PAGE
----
I'm passing along the following info, which was provided by Nina Callaway, your Guide to weddings at About.com.
"I located a grassroots organization that has the capacity to accept mailed donations and is a long-term operation. (Many of the distribution centers are temporary, so I didn't want to give you an address that wouldn't work by the time readers sent blankets etc.)
Coney Island Generation Gap.
2904 Neptune Avenue
Brooklyn, NY 11224
tel: (718) 975-0447.
Pamela Harris, President.
I spoke to Pamela Harris this evening, she said they'd be happy to accept and distribute blankets, and that they have an additional warehouse location in case there are many donations coming in. They also have the advantage of being in the affected area, so the gas shortage shouldn't stop them from getting the supplies."
In the first days after the storm, the requests were very general - people needed anything you could give. Now, as donations have poured in, the requests have gotten more specific. We still need blankets and warm coats, hats, and gloves. Please don't send other clothing as it has come in faster than people can sort/distribute it and displaced people don't have anywhere to store it. There is still some need for flashlights and batteries, as there are still many neighborhoods/buildings without power. However, we now also need cleanup supplies, specifically hand Sanitizer, bleach, laundry detergent, soaps, sponges, industrial brooms, shovels, mops, buckets, trash cans, garbage bags (heavy duty), gloves (rubber and work gloves), sanitizer wipes, face masks, and Lysol spray. "
Thanks for the info, Nina. Much appreciated! I will be sending some love to Brooklyn ASAP! For those of you who are inclined to help, that is one possible place you could send donations; if you are moved to help "Superstorm Sandy's" victims in Haiti, you can scroll down for info and links about how you can get involved in that as well.10/28/2012
As I sit here, stressing out on behalf of my friends and colleagues who are directly in Hurricane Sandy's path, it occurs to me that there are things I could be doing to help -- instead of just sitting here worrying, which helps nobody.
What I Am Doing, and What You Can Do Too.
There are a couple of things I decided to get started on. One is posting about resources for crocheters who want to help Hurricane Sandy's victims, but don't know how exactly to go about it. We can crochet dozens (or hundreds) of blankets, but that doesn't help unless we can actually get them to the people who need them...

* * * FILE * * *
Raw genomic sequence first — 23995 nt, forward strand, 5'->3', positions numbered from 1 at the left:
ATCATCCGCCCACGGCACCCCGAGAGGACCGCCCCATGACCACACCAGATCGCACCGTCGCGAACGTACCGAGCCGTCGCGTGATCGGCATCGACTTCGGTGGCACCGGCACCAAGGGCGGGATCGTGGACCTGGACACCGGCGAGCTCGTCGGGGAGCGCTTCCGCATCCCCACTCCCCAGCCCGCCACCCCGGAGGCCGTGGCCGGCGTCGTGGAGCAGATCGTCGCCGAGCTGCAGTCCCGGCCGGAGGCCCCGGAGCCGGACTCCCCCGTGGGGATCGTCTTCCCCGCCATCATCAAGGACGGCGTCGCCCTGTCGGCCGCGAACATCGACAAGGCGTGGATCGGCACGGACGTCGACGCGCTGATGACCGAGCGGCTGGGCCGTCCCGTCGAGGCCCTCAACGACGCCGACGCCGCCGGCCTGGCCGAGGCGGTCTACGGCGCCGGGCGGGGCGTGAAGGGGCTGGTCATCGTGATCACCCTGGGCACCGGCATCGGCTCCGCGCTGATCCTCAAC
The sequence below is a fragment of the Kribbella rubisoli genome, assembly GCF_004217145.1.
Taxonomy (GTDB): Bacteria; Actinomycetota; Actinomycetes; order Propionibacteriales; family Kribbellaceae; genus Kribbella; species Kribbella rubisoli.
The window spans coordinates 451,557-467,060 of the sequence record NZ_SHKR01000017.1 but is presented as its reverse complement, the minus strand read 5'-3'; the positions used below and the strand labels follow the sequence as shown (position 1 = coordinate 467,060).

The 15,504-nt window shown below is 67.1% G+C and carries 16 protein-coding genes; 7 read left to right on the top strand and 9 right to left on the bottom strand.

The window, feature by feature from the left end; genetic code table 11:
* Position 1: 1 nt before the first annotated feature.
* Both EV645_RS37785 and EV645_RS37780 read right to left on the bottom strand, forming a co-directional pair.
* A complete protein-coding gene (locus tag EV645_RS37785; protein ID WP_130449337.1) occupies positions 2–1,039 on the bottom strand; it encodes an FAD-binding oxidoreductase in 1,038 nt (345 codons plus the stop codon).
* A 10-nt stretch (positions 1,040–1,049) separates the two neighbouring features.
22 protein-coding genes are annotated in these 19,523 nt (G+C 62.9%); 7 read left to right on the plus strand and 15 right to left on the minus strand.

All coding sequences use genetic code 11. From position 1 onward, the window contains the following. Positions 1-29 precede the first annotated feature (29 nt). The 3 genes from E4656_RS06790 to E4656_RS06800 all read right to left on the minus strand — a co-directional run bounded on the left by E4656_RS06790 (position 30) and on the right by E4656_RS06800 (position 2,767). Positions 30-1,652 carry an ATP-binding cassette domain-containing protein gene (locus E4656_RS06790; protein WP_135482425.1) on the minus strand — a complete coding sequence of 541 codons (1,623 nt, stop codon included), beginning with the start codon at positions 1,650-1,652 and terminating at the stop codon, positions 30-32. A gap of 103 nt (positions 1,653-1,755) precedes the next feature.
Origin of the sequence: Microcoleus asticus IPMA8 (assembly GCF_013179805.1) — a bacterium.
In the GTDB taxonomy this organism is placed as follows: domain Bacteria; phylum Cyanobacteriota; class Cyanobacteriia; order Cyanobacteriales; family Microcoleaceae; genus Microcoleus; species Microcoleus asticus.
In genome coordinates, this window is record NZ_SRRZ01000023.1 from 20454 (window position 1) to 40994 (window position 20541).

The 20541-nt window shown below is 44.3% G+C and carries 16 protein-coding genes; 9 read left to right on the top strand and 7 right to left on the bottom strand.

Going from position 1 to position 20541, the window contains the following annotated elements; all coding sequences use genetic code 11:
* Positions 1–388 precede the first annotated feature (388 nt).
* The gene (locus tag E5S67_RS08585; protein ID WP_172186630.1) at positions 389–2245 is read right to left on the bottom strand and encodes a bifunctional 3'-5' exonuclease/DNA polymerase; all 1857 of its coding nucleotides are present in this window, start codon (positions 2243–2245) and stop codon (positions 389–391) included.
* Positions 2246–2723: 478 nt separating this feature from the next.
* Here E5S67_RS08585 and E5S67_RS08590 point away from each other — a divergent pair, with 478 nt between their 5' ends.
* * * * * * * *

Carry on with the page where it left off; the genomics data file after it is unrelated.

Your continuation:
...And the other thing I am doing is getting out my crochet hooks and yarn to get started on some projects to donate. Not only does crocheting calm my nerves at times like this, but it also makes me feel better knowing that I can provide warmth in the form of blankets, hats and scarves for people who may be in urgent need of them shortly.
If you're going to join the efforts, please feel free to use any of our free crochet patterns:
Helping Haiti's Victims of Hurricane Sandy
Cleveland.com is reporting the extent of the damage that Haiti suffered from Hurricane Sandy. It's upsetting to think that Haiti has been hit with yet another natural disaster so soon after the January 12, 2010 earthquake that caused such devastation.
After the 2010 earthquake, crocheters, knitters and crafters stepped in with handmade blankets to offer the earthquake victims. One of the organizations our readers worked with at that time was Love a Child, a Christian ministry that already had an established presence in Haiti at the time the earthquake hit.
I just took a quick look at Love a Child's website, and it appears that they are again stepping in to help with disaster relief in the wake of Hurricane Sandy. So if y'all already have newly-made, never-used blankets and such on hand, this organization is one possible place you could consider sending them.
I collected a bunch of links that you might want to take a look at regarding this charity. It includes links to their website, their ratings with independent watchdog organizations such as Charity Navigator, and the like. Here's the link: Love a Child Charity Profile.
I'm off to scour the Internet for more information. I'm specifically looking for info about ways that crocheters can help -- by donating hand-crocheted items such as blankets, afghan squares, granny squares, scarves, hats, etc. If you know of any trustworthy and reputable organizations that accept such donations and effectively distribute them to people who need them, you are invited to post about them in the comments section below.